The ongoing selloff in the equity market since October last year has created an opportunity for investors to lap up quality stocks. Now, the question is by when the market will find its bottom and which set of stocks or sectors will lead the next bull run. In an interaction with Business Today, Raunak Onkar, co-fund manager equity and head of research, PPFAS Mutual Fund shared his view on top themes and his investment strategy amid the ongoing uncertainty on Dalal Street. Edited excerpts:
Business Today (BT): Which factors do you think may help the market make a ‘U’-turn? When will the market bottom out?
Raunak Onkar: It's hard to predict the exact factors that will help in the reversal of valuations but if one has to guess these might be an end to the war situation which is weighing in on many commodities or a reduction in overall inflation of commodity and energy prices. I also think that demand is expected to be consistent across various goods and services and supply chain issues getting resolved slowly and steadily reducing global supply delays and shipping costs. However, we must note that valuations can be cyclical and we are coming from an era of high valuations so one should not hold their breath for a quick reversal. Timing is always difficult to predict.
Picking the market bottom and top is easy only in hindsight. It's hard to predict when the market will bottom out. There are a lot of factors including those I mentioned that will eventually provide some stability in the earnings and cash flows of global businesses. Also, volatility in the market is a feature and not a bug. After a phase of very high valuation, we are currently seeing a slightly lower valuation. If one observes over multiple decades, growing economies usually do see these periods of peak and suppressed valuations from the time to time.
BT: What kind of returns do you think the market may deliver in the next 5 years?
Raunak Onkar: This is very hard to predict. Factors like interest rate hikes, inflation, overall global investment outlook, and ability to scale businesses need to be favourable or stable to generate a good return over the long term.
BT: Which themes may deliver solid alpha in the next round of rally? Why?
Raunak Onkar: Alpha is hard to predict in advance. However, some sectors do look attractive from a valuation and opportunity perspective. Private sector banking, global technology services, automotive and transportation, and healthcare are some good areas where many good businesses operate at scale and have a diversified profits base.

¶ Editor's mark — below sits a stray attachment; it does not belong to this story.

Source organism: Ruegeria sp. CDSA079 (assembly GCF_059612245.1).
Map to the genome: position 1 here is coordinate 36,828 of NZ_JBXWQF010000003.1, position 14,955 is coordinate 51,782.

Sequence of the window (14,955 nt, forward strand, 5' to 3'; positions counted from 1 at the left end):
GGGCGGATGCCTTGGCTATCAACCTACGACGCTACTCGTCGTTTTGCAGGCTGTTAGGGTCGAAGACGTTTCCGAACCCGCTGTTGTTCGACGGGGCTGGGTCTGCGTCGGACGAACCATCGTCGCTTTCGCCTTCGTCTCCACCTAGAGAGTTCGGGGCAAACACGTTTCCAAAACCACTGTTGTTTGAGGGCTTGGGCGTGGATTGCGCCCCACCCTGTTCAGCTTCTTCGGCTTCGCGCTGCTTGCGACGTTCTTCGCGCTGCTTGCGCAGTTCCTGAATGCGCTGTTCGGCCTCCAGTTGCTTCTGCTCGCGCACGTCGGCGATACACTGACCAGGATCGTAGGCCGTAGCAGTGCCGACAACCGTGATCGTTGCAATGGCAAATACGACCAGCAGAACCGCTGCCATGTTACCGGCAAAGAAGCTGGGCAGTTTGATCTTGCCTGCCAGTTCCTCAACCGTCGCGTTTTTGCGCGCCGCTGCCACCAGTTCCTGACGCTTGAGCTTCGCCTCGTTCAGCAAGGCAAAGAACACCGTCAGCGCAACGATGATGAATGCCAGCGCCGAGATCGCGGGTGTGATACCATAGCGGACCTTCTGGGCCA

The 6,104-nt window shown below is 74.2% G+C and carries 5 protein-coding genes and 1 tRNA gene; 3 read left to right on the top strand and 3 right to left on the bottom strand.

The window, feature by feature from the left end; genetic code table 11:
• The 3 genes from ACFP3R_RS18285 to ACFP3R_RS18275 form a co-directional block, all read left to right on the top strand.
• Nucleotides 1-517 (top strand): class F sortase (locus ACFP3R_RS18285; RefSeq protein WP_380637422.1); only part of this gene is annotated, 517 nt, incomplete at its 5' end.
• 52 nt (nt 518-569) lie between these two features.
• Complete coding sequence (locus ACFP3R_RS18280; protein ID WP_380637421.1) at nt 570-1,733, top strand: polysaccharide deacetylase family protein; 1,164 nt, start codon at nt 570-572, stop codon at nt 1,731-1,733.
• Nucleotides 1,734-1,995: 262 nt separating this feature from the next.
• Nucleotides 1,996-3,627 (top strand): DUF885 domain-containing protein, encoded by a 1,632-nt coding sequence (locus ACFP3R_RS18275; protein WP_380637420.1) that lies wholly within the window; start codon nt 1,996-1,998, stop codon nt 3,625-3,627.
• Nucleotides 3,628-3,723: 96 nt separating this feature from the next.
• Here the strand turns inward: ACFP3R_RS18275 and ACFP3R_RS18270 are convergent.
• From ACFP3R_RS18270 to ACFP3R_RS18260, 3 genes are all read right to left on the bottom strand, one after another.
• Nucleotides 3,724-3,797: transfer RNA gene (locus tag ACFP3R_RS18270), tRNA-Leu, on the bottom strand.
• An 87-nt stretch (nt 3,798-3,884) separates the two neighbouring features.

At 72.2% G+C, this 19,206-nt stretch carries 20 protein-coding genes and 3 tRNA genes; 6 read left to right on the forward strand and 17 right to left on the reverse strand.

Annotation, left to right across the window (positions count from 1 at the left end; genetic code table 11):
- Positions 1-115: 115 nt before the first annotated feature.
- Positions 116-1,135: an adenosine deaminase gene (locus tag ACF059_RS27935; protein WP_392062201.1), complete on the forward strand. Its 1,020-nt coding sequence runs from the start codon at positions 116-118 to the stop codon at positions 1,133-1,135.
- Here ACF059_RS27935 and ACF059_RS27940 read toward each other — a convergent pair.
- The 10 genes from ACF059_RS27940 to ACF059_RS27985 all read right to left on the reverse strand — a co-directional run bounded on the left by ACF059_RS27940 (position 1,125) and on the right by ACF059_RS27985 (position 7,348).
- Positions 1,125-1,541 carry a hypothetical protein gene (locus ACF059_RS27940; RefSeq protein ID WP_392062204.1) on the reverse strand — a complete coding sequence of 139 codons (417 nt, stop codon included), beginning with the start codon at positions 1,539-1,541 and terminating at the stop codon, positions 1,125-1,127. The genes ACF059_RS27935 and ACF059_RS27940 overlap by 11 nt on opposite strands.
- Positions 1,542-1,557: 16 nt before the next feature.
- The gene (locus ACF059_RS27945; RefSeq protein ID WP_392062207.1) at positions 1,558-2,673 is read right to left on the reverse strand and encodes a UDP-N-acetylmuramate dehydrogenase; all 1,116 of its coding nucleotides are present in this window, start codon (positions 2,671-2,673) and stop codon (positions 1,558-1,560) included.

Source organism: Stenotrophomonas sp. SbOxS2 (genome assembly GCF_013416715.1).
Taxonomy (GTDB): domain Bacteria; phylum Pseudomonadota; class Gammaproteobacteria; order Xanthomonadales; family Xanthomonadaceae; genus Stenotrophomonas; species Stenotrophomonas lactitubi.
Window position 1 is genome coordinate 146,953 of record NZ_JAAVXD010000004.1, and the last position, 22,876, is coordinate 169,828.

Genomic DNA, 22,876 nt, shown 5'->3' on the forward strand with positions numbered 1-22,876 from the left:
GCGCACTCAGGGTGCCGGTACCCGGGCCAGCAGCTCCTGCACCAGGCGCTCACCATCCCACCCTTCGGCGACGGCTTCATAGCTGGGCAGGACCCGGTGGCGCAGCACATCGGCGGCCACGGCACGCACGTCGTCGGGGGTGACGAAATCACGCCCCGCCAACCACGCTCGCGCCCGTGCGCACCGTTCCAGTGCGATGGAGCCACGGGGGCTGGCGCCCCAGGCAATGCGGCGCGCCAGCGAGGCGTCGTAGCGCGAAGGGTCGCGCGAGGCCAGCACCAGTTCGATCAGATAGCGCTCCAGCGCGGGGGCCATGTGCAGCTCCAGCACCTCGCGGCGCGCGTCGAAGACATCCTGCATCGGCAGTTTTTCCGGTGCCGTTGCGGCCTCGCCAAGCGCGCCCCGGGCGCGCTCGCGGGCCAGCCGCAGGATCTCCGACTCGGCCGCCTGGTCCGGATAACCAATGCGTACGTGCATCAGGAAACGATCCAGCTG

BT: Can you throw some light on your investment strategy?
Raunak Onkar: We invest with a long-term outlook. Our portfolio turnover for our equity schemes (Parag Parikh Flexicap Fund and Parag Parikh Tax Saver Fund) demonstrates that. We also encourage our investors to have a long-term outlook of at least five years. We look for businesses with a good operating history, businesses where there is a good chance of making good profits over a long period and businesses which are run by honest and competent managers who also look after the interests of their smaller (minority) investors.
We also try to find businesses outside India which share the same characteristics as mentioned to provide some diversification from country-specific risk. If we are successful in finding such businesses with such characteristics, then we wait for them to be available at a reasonable price and not chase them if they are very expensive.
BT: What should be the right asset allocation strategy for the next five years?
Raunak Onkar: Asset allocation is a very individual choice. Investors must study their own life goals, risk-taking ability and also the pattern of expenses to determine how much debt, equity or any other asset class needs to be in their portfolio. If investors are unable to do this exercise themselves, they can also avail the services of a financial advisor to help them think through the details. This process helps in automatically aligning asset allocation to life goals and can be periodically rebalanced based on market valuations.
BT: By when do you think foreign institutional investors will come back to India?
Raunak Onkar: Foreign Institutional Investors have been a big part of Indian stock markets and they continue to remain invested. Inflows and outflows from these institutions will be a routine part of how markets operate just like our domestic institutional investors.
BT: How much cash PPFAS equity schemes are holding right now?
Raunak Onkar: As per our June 2022 factsheet we hold around 6.5 per cent in cash in the Parag Parikh Flexicap Fund and around 13.7 per cent cash in our Parag Parikh Tax Saver Fund.
BT: Which are the top sectors in which PPFAS has maximum exposure? Why?
Raunak Onkar: We have exposure in themes like global technology and services because there is a long runway for technology services, cloud adoption and digital advertising. Valuations are also reasonable in this space. We also have exposure in private sector banks and fee-based market intermediaries. We also like cash generating businesses with good growth opportunities in the consumer and healthcare segments.
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